The members of B.A.D.D. found help from many conservative Christian groups, who all tried to claim that Dungeons & Dragons was linked to violent crime. Their actions did lead to the game being banned from certain libraries and schools across America, though these were isolated incidents.
13. The Stormbringer Copyright Issue
The first version of Deities & Demigods caused a considerable amount of trouble for TSR. This was a book that discussed the rules concerning godhood in your average Dungeons & Dragons campaign. The rules also gave stats for the gods, so that they could present the most challenging battles of all for high-level players.
The pantheons featured in Deities & Demigods mostly consisted of gods from real-world mythology. The exceptions to this were two fictional pantheons from famous novels: the Cthulhu Mythos from the works of H.P. Lovecraft, and the Melnibonean gods from the works of Michael Moorcock.
Michael Moorcock had given TSR permission to use the gods from the Elric series in their books, but he didn’t realize that the rights were already owned by Chaosium, who was a rival publisher. An agreement was reached where the Melnibonean gods could appear, but Chaosium had to be credited in the book.
12. The Cthulhu Copyright Issue
The other fictional pantheon that appeared in the original version of Deities & Demigods was the Cthulhu Mythos. These are the apocalyptic gods that are worshipped by mad cultists in the many horror stories created by H.P. Lovecraft.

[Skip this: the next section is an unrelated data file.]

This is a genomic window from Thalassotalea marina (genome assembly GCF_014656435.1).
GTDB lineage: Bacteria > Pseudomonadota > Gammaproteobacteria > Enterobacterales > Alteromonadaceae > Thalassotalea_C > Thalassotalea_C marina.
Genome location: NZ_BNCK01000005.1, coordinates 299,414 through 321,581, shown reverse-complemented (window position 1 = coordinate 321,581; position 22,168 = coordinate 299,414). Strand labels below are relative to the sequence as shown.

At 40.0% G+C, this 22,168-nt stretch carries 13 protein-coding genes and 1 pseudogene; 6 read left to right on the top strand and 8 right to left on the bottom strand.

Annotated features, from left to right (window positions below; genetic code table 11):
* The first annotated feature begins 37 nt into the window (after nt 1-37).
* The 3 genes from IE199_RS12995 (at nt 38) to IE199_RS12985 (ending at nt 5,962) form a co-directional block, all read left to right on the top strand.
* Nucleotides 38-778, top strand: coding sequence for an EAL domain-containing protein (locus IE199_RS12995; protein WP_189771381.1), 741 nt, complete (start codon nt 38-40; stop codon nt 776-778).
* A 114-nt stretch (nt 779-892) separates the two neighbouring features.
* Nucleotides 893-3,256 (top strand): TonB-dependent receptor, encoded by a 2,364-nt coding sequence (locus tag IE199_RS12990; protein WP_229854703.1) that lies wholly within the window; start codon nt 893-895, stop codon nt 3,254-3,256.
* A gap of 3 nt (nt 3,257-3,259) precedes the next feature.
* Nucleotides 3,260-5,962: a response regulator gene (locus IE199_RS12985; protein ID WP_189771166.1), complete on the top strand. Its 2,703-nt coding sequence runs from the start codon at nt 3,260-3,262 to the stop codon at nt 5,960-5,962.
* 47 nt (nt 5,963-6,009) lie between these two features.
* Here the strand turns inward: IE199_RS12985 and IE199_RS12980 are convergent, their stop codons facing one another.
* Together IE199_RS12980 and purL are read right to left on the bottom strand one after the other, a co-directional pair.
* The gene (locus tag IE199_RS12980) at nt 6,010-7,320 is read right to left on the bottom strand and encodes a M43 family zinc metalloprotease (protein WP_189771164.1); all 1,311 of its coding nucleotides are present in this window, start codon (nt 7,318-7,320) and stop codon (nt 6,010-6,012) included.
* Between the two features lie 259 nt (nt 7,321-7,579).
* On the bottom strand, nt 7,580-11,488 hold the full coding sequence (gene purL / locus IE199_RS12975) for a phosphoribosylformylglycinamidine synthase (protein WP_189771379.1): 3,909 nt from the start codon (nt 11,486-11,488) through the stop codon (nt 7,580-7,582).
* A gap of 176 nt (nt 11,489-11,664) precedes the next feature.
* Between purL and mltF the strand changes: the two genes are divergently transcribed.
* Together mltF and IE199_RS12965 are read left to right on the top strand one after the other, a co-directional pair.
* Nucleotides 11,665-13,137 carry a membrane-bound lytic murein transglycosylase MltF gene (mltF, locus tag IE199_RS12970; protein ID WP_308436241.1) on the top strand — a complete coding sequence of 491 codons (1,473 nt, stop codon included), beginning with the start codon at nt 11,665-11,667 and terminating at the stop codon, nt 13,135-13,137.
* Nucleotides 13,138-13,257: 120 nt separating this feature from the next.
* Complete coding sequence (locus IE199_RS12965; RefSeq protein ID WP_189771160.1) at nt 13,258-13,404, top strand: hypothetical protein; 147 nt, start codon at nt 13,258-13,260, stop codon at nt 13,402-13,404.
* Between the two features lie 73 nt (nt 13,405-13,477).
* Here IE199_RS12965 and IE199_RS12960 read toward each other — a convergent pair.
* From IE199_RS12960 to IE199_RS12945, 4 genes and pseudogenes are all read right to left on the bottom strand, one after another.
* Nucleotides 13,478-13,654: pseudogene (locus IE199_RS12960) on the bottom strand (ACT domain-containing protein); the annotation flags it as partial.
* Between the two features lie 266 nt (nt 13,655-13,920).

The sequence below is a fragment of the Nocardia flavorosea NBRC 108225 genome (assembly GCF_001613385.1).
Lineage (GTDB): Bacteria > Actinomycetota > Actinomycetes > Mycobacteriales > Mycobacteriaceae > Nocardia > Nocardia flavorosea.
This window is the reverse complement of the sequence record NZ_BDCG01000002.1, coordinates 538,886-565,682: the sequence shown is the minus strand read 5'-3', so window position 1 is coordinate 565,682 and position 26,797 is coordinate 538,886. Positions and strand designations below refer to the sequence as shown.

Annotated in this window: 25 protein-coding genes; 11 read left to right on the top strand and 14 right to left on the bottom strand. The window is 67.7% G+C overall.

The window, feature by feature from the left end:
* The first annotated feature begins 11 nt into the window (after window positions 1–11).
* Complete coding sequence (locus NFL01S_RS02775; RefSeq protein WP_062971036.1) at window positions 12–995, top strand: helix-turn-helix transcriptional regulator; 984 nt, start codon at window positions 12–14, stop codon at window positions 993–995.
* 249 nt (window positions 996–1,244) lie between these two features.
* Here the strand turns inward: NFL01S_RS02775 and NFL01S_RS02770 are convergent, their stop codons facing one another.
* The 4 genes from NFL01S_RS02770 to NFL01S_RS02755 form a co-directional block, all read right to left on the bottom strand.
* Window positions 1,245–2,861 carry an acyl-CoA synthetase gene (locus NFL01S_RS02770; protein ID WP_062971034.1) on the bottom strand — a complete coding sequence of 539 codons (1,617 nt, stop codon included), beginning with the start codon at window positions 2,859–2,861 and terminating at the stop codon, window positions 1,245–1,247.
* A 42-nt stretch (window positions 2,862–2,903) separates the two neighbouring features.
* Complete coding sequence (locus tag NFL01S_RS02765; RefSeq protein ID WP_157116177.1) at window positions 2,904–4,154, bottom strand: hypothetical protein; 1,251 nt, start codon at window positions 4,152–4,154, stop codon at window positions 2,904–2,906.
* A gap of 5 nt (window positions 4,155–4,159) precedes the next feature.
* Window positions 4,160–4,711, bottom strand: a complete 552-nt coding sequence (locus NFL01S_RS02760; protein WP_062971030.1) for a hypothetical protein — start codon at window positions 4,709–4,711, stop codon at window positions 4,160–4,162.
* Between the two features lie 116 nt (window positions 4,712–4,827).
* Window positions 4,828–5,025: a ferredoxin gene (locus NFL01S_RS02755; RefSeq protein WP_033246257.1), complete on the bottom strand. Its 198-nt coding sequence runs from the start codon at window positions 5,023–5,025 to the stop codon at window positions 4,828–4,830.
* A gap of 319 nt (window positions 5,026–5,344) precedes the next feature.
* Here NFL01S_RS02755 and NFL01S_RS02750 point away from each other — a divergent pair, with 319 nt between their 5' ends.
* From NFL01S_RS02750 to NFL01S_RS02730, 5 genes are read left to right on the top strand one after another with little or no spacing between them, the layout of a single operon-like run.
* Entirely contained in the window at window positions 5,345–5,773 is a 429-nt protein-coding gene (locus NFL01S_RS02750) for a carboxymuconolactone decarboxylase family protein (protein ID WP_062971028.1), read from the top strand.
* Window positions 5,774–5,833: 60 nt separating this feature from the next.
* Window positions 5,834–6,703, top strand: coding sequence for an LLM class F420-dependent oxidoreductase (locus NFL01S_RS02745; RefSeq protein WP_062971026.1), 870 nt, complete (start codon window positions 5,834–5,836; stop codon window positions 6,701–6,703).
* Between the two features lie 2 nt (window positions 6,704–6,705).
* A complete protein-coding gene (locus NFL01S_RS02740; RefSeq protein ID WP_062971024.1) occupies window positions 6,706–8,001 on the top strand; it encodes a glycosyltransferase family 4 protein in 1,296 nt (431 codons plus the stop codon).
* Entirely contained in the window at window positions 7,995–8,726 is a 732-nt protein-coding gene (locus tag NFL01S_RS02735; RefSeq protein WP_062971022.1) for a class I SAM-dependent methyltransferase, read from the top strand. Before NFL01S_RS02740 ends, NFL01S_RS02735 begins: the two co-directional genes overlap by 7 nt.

The reason TSR included the evil Lovecraftian gods in Deities & Demigods was that they believed that all of Lovecraft’s work had entered the public domain, as he had died over fifty years before the publication of the book.
The people at TSR were unaware that Chaosium also owned the license to Lovecraft’s work. The two companies reached an agreement where the Cthulhu/Melibonean gods could be featured if Chaosium were credited.
11. The Murder Of Leith Von Stein
There was a time when acts of violence and grisly murders were blamed on the media consumed by the perpetrators of the crime. We have seen things like heavy metal music and video games blamed for murders, which were parts of an outcry that was encouraged by the news media in an effort to blame someone for unthinkable acts that seemed to have no explanation.
Dungeons & Dragons has been blamed for several murders since its creation. In 1992, a businessman named Lieth Von Stein was killed in his bedroom by an unknown assailant. The murderer was James Upchurch, who conspired with Von Stein’s stepchildren as part of a plot to get their hands on his inheritance.
The fact that the perpetrators enjoyed playing Dungeons & Dragons was brought up during the trial and spawned several books and movies based on the crime, which blamed the game for inspiring the grisly plot.